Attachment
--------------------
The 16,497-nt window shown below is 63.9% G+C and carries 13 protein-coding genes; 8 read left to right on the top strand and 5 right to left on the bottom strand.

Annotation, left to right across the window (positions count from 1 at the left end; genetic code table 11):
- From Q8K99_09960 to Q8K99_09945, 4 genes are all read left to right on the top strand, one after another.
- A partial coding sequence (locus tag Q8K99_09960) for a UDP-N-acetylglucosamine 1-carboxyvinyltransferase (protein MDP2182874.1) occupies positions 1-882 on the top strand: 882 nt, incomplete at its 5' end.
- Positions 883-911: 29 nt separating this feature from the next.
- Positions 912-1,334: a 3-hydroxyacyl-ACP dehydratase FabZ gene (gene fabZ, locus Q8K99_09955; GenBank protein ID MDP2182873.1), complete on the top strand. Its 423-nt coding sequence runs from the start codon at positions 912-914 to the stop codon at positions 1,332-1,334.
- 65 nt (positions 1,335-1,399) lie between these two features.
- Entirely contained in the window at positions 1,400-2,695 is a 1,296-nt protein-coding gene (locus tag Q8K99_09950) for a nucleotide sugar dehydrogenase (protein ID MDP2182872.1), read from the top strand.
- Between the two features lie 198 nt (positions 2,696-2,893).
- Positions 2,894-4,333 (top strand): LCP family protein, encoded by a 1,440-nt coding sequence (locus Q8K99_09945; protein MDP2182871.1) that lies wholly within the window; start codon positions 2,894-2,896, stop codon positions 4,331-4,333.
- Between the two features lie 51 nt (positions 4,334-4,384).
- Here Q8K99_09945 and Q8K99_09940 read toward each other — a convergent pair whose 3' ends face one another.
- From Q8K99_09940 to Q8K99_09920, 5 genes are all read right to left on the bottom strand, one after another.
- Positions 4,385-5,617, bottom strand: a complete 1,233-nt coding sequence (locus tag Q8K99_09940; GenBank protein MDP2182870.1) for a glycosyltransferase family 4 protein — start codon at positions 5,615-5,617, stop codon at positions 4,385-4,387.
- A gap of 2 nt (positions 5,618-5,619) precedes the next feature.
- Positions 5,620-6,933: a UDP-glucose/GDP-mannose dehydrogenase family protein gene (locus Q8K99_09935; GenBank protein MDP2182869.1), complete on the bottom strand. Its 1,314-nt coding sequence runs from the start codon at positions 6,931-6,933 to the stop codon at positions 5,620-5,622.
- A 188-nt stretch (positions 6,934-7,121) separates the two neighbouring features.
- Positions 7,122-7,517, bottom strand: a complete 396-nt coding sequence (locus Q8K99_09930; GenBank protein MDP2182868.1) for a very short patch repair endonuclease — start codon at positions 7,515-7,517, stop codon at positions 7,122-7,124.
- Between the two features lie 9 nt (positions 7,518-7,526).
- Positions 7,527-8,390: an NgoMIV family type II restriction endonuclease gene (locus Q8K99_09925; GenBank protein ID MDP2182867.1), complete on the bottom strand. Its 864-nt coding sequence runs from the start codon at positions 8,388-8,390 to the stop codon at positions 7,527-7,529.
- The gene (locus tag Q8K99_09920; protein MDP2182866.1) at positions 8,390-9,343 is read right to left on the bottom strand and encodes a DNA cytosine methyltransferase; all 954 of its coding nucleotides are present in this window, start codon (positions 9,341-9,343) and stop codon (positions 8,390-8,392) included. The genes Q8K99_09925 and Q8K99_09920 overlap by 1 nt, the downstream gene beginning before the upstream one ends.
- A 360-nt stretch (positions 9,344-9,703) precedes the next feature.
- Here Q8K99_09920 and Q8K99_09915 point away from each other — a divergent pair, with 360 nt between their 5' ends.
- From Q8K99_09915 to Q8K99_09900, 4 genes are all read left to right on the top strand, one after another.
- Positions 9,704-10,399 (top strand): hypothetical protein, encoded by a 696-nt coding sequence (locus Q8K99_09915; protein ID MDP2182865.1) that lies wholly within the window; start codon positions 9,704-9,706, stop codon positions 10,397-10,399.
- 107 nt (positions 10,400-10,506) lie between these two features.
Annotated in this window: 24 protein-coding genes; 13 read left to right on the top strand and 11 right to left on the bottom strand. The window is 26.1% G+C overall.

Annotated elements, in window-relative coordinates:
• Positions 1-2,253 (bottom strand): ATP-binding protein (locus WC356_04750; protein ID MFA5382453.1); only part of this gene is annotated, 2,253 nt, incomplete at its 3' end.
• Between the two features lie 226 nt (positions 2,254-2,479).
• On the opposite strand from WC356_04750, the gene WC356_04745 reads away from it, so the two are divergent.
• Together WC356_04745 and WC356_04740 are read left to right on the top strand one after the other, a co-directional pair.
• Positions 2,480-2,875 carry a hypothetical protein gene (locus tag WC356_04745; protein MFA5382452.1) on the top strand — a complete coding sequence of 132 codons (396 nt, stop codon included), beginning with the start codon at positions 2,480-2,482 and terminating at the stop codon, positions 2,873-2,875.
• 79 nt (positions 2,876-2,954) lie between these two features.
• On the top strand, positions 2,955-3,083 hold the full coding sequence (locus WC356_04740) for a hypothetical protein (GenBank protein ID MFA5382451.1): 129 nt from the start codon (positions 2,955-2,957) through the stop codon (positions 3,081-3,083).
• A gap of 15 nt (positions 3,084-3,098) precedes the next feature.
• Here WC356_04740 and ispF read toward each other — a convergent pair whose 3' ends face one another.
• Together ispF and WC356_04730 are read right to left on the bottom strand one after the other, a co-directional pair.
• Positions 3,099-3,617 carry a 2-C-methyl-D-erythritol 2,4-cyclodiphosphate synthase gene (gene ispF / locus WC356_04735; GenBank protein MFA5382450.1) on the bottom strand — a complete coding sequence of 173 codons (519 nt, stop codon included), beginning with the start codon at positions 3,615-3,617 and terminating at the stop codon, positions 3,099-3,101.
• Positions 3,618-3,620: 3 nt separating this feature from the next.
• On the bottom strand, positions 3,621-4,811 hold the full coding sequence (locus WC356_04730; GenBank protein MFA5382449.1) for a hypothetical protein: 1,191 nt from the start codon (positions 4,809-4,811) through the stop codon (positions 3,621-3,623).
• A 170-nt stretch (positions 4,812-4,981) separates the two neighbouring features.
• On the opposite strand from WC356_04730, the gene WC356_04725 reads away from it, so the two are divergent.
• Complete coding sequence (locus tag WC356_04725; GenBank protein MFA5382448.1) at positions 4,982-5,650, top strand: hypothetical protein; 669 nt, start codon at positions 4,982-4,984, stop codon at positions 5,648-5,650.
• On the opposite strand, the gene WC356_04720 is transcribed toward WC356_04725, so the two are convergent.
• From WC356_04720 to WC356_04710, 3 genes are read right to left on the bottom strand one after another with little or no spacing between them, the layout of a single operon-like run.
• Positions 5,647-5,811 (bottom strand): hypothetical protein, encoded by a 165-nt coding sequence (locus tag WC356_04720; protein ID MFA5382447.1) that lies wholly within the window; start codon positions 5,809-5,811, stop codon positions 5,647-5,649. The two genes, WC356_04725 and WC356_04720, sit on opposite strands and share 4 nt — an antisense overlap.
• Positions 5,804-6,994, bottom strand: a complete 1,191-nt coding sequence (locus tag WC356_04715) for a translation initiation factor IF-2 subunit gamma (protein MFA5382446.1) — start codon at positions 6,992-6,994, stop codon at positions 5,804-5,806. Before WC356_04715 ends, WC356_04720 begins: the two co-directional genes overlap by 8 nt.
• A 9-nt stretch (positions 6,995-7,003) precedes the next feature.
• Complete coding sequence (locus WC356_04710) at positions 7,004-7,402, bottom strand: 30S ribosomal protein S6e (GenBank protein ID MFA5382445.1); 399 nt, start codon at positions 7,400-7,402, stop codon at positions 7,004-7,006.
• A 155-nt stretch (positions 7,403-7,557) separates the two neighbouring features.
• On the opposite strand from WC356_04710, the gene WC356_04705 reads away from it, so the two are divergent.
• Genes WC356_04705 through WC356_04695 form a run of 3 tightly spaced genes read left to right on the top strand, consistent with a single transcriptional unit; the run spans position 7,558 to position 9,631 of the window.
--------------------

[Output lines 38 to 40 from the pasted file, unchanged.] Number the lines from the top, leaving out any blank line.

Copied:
• Together ispF and WC356_04730 are read right to left on the bottom strand one after the other, a co-directional pair.
• Positions 3,099-3,617 carry a 2-C-methyl-D-erythritol 2,4-cyclodiphosphate synthase gene (gene ispF / locus WC356_04735; GenBank protein MFA5382450.1) on the bottom strand — a complete coding sequence of 173 codons (519 nt, stop codon included), beginning with the start codon at positions 3,615-3,617 and terminating at the stop codon, positions 3,099-3,101.
• Positions 3,618-3,620: 3 nt separating this feature from the next.